THE WHITE HOUSE
Office of the Vice President
VICE PRESIDENT GORE AWARDS MORE THAN $200 MILLION FOR CLEAN RURAL WATER PROJECTS Effort Will Also Boost Economies of Poor Rural Areas
Washington, DC -- Vice President Al Gore today awarded nearly $200 million in loans and grants for over 100 safe drinking water projects in 40 states.
The funds bolster the Administration's New Markets initiative, designed to help low-income communities share in the unprecedented prosperity most parts of the country are currently enjoying.
"These grants are another example of how we can continue to grow our economy without endangering our environment. The need for clean water is not only a critical public health issue, it is also a key factor in promoting rural economic development," the Vice President said. "Without safe, reliable drinking water, no community can attract the new businesses needed to provide America's families with good-paying jobs."
The U.S. Department of Agriculture awards target rural communities plagued by some of the nation's worst water quality and dependability problems. Children and the elderly are at particular risk from illnesses caused by unclean drinking water. The Administration's Water 2000 Initiative, launched in August 1994, has already invested in projects to improve drinking water for more than 2.8 million Americans.
The loans and grants announced today include:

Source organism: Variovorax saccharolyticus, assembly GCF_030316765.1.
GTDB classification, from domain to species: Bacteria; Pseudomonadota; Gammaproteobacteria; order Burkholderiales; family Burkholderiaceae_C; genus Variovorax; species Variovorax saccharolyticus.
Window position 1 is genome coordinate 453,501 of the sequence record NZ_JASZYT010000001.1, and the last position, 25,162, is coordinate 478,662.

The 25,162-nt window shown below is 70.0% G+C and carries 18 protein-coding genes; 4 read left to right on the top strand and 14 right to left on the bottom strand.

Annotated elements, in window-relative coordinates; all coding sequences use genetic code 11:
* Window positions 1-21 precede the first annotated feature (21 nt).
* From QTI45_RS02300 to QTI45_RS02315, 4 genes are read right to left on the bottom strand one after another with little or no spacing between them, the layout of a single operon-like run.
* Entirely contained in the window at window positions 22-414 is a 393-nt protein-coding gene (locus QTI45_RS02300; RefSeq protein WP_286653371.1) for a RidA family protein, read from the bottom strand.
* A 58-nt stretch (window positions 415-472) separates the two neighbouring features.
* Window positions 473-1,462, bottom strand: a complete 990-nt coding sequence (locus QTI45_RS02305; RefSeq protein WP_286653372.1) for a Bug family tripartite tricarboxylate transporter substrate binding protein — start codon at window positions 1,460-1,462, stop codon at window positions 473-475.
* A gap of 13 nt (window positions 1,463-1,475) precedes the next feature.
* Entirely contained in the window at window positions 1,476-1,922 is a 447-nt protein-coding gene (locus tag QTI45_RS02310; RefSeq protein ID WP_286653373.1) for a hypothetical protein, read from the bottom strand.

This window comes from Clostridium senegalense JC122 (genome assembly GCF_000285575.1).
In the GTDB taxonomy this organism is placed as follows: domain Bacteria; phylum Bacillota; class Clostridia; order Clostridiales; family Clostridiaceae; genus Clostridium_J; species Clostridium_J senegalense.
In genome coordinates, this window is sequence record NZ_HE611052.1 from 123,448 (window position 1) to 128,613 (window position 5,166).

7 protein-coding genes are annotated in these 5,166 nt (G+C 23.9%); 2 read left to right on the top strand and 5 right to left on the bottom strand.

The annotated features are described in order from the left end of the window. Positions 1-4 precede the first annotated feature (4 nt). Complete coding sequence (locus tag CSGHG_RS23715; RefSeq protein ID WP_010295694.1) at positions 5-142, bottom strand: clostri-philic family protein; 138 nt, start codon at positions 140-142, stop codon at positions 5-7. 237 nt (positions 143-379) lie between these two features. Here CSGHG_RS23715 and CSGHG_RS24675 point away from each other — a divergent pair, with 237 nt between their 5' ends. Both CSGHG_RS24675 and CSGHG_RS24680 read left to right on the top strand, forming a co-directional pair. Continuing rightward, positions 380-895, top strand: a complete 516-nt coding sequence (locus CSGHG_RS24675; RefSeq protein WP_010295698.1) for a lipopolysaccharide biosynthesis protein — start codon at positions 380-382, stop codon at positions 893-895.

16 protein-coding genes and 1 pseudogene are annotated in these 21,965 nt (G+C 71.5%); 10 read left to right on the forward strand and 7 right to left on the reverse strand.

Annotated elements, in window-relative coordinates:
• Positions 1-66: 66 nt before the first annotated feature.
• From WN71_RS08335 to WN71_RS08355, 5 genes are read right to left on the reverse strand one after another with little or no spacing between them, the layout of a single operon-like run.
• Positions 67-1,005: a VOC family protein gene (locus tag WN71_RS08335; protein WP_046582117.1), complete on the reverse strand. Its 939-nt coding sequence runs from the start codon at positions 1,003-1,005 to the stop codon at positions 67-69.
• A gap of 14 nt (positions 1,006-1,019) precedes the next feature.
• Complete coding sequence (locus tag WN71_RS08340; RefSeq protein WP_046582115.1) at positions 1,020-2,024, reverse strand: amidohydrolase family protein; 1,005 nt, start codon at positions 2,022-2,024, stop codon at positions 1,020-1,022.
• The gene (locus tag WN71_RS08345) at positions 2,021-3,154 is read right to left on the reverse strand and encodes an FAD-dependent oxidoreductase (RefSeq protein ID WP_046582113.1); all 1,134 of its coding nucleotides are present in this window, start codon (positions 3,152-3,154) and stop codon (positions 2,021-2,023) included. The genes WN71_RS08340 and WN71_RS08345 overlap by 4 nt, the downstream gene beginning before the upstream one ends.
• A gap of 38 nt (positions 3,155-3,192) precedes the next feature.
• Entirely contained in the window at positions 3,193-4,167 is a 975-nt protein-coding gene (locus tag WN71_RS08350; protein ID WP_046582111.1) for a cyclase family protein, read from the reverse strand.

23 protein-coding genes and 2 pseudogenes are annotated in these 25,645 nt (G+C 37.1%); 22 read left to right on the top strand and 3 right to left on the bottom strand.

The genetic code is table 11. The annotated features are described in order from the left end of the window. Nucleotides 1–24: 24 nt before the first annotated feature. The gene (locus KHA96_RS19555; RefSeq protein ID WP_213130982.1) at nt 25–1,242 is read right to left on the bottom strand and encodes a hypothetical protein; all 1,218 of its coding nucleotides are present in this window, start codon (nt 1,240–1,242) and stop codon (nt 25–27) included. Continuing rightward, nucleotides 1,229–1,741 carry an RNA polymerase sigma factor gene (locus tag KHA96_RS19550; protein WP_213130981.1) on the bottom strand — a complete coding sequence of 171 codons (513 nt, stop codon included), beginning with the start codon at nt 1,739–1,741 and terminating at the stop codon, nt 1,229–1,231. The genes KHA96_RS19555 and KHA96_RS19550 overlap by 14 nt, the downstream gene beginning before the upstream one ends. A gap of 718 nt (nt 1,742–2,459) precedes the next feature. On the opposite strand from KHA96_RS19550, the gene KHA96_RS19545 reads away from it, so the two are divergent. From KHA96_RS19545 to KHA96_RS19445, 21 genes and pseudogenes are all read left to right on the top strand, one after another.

$24 million for 12 projects serving low-income, rural towns in Appalachia; $13.7 million for seven projects in seven Empowerment Zones or Enterprise Communities; $12.3 million for impoverished colonias in four Southwest states; and $7.2 million for five projects in impoverished Mississippi Delta communities. President Clinton also announced $16 million for Water 2000
projects on American Indian tribal lands and Alaska Native villages in 8 states, including two projects on the Pine Ridge Reservation last week.
Agriculture Secretary Dan Glickman said, "USDA's financial assistance will leverage more than $75 million from local water districts, county governments, state agencies, and other federal sources." Since 1994, USDA has invested nearly $2 billion in Water 2000 projects in more than 1,600 rural communities nationwide.
At least 2 million rural Americans live with critical drinking water quality and availability problems, including an estimated 740,000 people who have no running water in their homes. An estimated 5 million additional rural residents are affected by less critical, but still significant, water-related difficulties. These include undersized or poorly protected water sources, a lack of adequate storage facilities, and antiquated distribution systems.